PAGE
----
Thoman: Rising temp, lightning strikes ramp up fire threat in Alaska

Alaska is on pace for another historic wildfire year, with its fastest fire season start on record.

By mid-June 2022, over 1 million acres had burned. By early July, that number was well over 2 million acres, more than twice the size of a typical Alaska fire season.

So why is Alaska seeing so many fires this year? Several factors are at work.

Early in the season, hard-hit southwest Alaska experienced a below normal snowpack. Then a warm spring descended, drying out the land. Finally, an outbreak of thunderstorms in late May and early June provided the spark to set it ablaze.

Global warming has also increased the amount of fuel — trees and shrubs that are available to burn in Alaska’s vast interior. More fuel means more intense fires.

At the International Arctic Research Center in Fairbanks, where I serve as a climate specialist, our research indicates climate factors — low snowpack, warm spring and heavy thunderstorm activity — combined with global warming factors — decades of increasingly thick vegetation — to fuel an alarmingly active fire season.

This year’s season has gotten off to a start matching that of record-setting season of 2015 and exceeding those of all other big fire seasons.

The Alaskan interior has been abnormally dry since late April. So, with the lightning storms, it’s no surprise we’re now seeing many fires in the region. The interior had about 18,000 strikes over two days in early July alone.

Are lightning storms like this becoming more frequent? That’s a million-dollar question.

It’s actually a two-part question:

Are thunderstorms occurring more often now in places that used to rarely get them? I think the answer is unequivocally “yes.”

Is the total number of strikes increasing? We don’t know, because the networks tracking lightning strikes today are far more sensitive than those of the past.

Thunderstorms in Alaska differ from those in most of the lower 48, as they don’t tend to be associated with weather fronts meteorologists call air mass or pulse thunderstorms.

They’re driven by two factors: the available moisture in the lower atmosphere and the temperature difference between the lower and middle atmospheres.

In a warming world, air can hold more moisture, so you can get intense storms. So in interior Alaska, we’re getting thunderstorms more frequently.

Fire intensity is also increasing. Wildfire is part of the natural ecosystem in the Boreal north, but the fires we’re getting now are not the same as the fires that were burning 150 years ago.

More fuel, more lightning strikes, higher temperatures and lower humidity combine to fuel fires that burn hotter and deeper. Rather than just scorching the trees and burning through undergrowth, they’re consuming everything, leaving a moonscape of ash.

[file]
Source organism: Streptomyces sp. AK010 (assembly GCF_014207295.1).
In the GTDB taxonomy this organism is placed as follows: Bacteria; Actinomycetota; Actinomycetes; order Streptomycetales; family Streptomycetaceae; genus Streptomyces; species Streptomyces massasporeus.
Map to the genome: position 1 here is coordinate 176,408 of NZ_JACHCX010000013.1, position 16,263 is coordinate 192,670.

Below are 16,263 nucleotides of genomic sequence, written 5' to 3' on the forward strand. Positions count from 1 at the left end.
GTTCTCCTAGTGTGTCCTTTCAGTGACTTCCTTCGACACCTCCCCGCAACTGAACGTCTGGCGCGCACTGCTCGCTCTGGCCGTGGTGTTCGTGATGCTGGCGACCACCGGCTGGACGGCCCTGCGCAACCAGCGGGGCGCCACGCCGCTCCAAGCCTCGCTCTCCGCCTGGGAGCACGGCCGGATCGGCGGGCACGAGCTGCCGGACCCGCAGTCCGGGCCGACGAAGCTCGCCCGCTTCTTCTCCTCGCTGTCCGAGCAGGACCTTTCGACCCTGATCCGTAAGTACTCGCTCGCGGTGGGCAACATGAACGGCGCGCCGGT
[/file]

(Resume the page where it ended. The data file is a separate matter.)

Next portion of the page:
Spruce trees that rely on fire to burst open their cones can’t reproduce when the fire turns those cones to ash. People who have been out in the field fighting fire for decades say they’re amazed at the amount of destruction they see now.

So while fire has been natural here for tens of thousands of years, the fire situation has changed. The frequency of million-acre fires in Alaska has doubled since before 1990.

What impact are these fires having on the population? The most common impact on humans is smoke.

Most wildfires in Alaska aren’t burning through heavily populated areas, though that does happen. When you’re burning 2 million acres, you’re burning a lot of trees. That means you’re putting a lot of smoke into the air, and it travels long distances.

In early July, we saw explosive wildfire activity north of Lake Iliamna in southwest Alaska. The winds were blowing from the southeast then, and dense smoke was transported hundreds of miles.

In Nome, 400 miles away, the air quality index at the hospital exceeded 600 parts per million for fine particulate matter that can trigger asthma. Anything over 150 ppm is considered unhealthy anything over 400 ppm is considered hazardous.

There are other risks as well. When fires threaten rural Alaskan communities, as one did near St. Mary’s in June, evacuating can mean flying people out.

Worsening fire seasons also put pressure on firefighting resources.

Alaska counts on fire crews, planes and equipment from the lower 48.

In the past, when Alaska had a big fire season, crews would come up from the lower 48 because their fire season didn’t typically arrive until much later. Now, wildfire season in the continental U.S. essentially runs all year, leaving fewer resources available.

From The Conversation, an online repository of lay versions of academic research findings found at https://theconversation.com/us. Used with permission.